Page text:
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Editorial Results (free)
1. More Work, More Pay? New Rule Extends Overtime to Millions
- Thursday, May 19, 2016
WASHINGTON (AP) – More pay could become a reality for millions of U.S. workers who now toil long hours without overtime under a new rule issued Wednesday by the Obama administration.
The rule seeks to bolster overtime protections that have been eroded in recent decades by inflation. A diminishing proportion of workers have benefited from overtime regulations, which date to the 1930s and require employers to pay 1 1/2 times a worker's wage for work that exceeds 40 hours a week.
2. Boosting Overtime: Obama Calls for Broader Coverage
- Wednesday, July 1, 2015
WASHINGTON (AP) – They're called managers, and they sometimes work grueling schedules at fast food chains and retail stores. But with no overtime eligibility, their pay may be lower per hour than many workers they supervise.
3. Reps for West Coast Dockworkers Urge Union to OK Contract
- Monday, April 6, 2015
LOS ANGELES (AP) – A tentative contract agreement that restored the flow of international trade through West Coast seaports earlier this year took a big step closer Friday to becoming official, as representatives of the dockworkers' union overwhelmingly recommended that rank-and-file members vote to approve the deal.
4. Veterans' Unemployment Edges Down but Remains High
- Friday, March 21, 2014
WASHINGTON (AP) – The unemployment rate for veterans who served since 2001 dipped slightly in 2013 to 9 percent, the Labor Department reported Thursday. That's down from 9.9 percent the year before, but well above overall civilian unemployment levels of around 7 percent over the same period.
5. Obama Nominates 3 to Appeals Court, Testing GOP
- Wednesday, June 5, 2013
WASHINGTON (AP) – Opening a summer showdown with Congress, a combative President Barack Obama nominated three judges to a powerful appellate court Tuesday and challenged Republicans to stop the "political obstruction" holding up his nominees.
6. Obama Nominates Justice Official to Top Labor Slot
- Tuesday, March 19, 2013
WASHINGTON (AP) – Thomas Perez, President Barack Obama's choice for Labor secretary, has used his perch as the nation's chief civil rights enforcer to crack down on voter suppression, discrimination and police brutality.
7. Settlement Brings Milestone in Wells Fargo Case
- Monday, June 4, 2012
The announcement that Wells Fargo & Co. has agreed to settle a three-year-old lawsuit filed by Memphis and Shelby County governments over the company’s lending practices – with the settlement including certain local lending commitments on Wells’ part – was certainly a denouement in the case.
8. Wells Fargo Bank Under More Scrutiny
- Friday, July 29, 2011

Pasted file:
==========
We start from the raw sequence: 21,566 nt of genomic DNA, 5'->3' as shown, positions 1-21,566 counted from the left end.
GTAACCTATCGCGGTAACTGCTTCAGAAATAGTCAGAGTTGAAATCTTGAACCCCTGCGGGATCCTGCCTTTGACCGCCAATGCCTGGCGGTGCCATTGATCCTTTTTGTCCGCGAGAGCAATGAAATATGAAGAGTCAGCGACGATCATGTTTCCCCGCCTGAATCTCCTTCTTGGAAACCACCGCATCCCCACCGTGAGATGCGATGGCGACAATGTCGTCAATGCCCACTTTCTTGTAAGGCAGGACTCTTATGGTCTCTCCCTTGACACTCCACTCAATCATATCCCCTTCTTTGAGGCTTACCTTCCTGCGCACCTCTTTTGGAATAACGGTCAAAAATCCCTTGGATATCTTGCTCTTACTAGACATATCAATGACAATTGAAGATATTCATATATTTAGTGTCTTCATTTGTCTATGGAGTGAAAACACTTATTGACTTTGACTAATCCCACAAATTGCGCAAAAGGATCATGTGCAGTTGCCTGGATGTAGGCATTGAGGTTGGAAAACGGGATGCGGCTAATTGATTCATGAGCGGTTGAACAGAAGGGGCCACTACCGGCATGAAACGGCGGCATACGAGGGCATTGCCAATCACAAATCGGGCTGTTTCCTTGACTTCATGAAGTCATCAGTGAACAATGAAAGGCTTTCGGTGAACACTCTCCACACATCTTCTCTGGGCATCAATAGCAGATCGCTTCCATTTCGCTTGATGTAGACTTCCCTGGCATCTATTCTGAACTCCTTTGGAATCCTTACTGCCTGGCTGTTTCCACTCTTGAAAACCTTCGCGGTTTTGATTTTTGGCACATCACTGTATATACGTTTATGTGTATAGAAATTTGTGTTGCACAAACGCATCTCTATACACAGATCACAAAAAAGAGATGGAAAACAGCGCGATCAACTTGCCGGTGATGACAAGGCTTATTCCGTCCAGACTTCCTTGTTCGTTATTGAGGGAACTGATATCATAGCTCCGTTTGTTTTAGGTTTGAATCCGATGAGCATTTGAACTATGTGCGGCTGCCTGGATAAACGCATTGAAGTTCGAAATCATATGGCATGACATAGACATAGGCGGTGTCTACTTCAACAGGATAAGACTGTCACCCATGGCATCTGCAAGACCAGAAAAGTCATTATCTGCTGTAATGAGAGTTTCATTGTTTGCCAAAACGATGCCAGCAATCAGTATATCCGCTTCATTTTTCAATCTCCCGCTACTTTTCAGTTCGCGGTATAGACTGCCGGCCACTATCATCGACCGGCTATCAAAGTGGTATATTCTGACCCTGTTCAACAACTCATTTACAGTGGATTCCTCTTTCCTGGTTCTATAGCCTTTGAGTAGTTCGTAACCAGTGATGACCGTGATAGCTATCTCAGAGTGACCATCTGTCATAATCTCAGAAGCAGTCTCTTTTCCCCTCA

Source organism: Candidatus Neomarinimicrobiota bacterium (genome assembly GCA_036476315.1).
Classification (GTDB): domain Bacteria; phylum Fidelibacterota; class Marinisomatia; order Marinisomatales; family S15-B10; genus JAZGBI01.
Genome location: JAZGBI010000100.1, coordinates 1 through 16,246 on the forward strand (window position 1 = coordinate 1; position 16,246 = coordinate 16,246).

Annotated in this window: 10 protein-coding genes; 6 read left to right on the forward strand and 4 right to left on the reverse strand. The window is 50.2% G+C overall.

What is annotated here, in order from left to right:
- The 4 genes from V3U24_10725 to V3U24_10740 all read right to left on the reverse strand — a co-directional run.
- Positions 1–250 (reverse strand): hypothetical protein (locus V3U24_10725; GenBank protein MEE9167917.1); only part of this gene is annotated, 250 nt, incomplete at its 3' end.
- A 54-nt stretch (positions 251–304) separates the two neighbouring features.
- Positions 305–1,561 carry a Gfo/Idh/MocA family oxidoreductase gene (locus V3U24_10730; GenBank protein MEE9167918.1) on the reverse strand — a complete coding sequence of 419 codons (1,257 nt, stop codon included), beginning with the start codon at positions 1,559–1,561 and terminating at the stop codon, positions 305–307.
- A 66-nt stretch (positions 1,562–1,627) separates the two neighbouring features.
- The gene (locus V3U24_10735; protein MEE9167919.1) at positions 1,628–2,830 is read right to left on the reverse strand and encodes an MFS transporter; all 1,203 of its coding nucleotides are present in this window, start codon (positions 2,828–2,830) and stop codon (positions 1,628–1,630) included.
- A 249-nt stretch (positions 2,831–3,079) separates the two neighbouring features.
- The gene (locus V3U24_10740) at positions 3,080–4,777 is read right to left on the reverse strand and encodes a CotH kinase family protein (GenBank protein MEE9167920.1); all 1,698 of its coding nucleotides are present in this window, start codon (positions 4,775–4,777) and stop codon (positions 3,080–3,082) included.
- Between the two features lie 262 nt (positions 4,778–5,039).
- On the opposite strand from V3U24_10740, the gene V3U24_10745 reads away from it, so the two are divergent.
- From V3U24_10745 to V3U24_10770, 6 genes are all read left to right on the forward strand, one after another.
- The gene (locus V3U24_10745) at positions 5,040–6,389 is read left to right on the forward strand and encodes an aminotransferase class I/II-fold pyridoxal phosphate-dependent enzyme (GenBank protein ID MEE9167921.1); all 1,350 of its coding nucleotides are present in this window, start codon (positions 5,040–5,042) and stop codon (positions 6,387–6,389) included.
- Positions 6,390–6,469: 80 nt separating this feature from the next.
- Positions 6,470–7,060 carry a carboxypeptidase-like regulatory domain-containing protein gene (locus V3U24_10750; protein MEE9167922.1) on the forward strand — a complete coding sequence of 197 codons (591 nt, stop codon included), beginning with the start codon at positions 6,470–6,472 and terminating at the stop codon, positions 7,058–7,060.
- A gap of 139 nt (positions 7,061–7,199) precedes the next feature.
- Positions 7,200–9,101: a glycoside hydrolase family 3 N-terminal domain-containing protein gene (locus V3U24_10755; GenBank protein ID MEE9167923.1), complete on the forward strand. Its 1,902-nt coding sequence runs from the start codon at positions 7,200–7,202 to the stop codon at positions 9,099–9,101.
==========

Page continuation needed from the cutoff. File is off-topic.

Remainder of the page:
Wells Fargo & Co. is reportedly negotiating with the U.S. Justice Department to resolve a federal probe into whether the lender improperly steered black borrowers into high-cost loans – the same issue over which the lender has been sued by cities including Baltimore and Memphis.
9. Federal Judge Denies Local Wells Fargo Suit Dismissal
- Thursday, May 5, 2011
One week after a federal judge in Baltimore denied an effort by Wells Fargo to dismiss that city’s mortgage discrimination lawsuit against the lender, a federal judge in Memphis has done the same thing.
10. Baltimore Wells Fargo Ruling Helps Local Cause
- Wednesday, April 27, 2011
The city of Baltimore’s mortgage discrimination lawsuit it filed three years ago against San Francisco-based Wells Fargo can go forward now that it has survived Wells’ motion to dismiss the case.
The federal judge presiding over the case published an opinion Friday that gave the green light to Baltimore’s fourth iteration of its suit.
11. Wells Fargo Uses City Initiative To Support Case
- Thursday, June 17, 2010
At the end of March, Memphis Mayor A C Wharton Jr. unveiled to the Memphis City Council his “City of Choice” initiative, a public sector effort to repair the city’s image and restore its middle class.
12. Wells Fargo Acknowledges Gov't Investigation
- Tuesday, May 18, 2010
The San Francisco bank Memphis and Shelby County governments sued in December over its lending practices has acknowledged it’s the subject of a probe by “certain government entities” over the same thing.
- Monday, February 8, 2010
Both sides in the federal lawsuit Memphis and Shelby County have filed against Wells Fargo are beginning to strap on their armor.
The San Francisco-based financial services giant – one of the largest U.S. banks by assets – has hired Memphis attorney Jef Feibelman of Burch, Porter & Johnson PLLC.
14. Frequent Flier
- Friday, January 29, 2010
Memphis Mayor A C Wharton Jr. is quickly evolving into a virtual one-man chamber of commerce.
In between putting out political brushfires, mapping out an ambitious city agenda and holding town halls with voters, the mayor also has spent much of his first three months glad-handing national businesses and political leaders.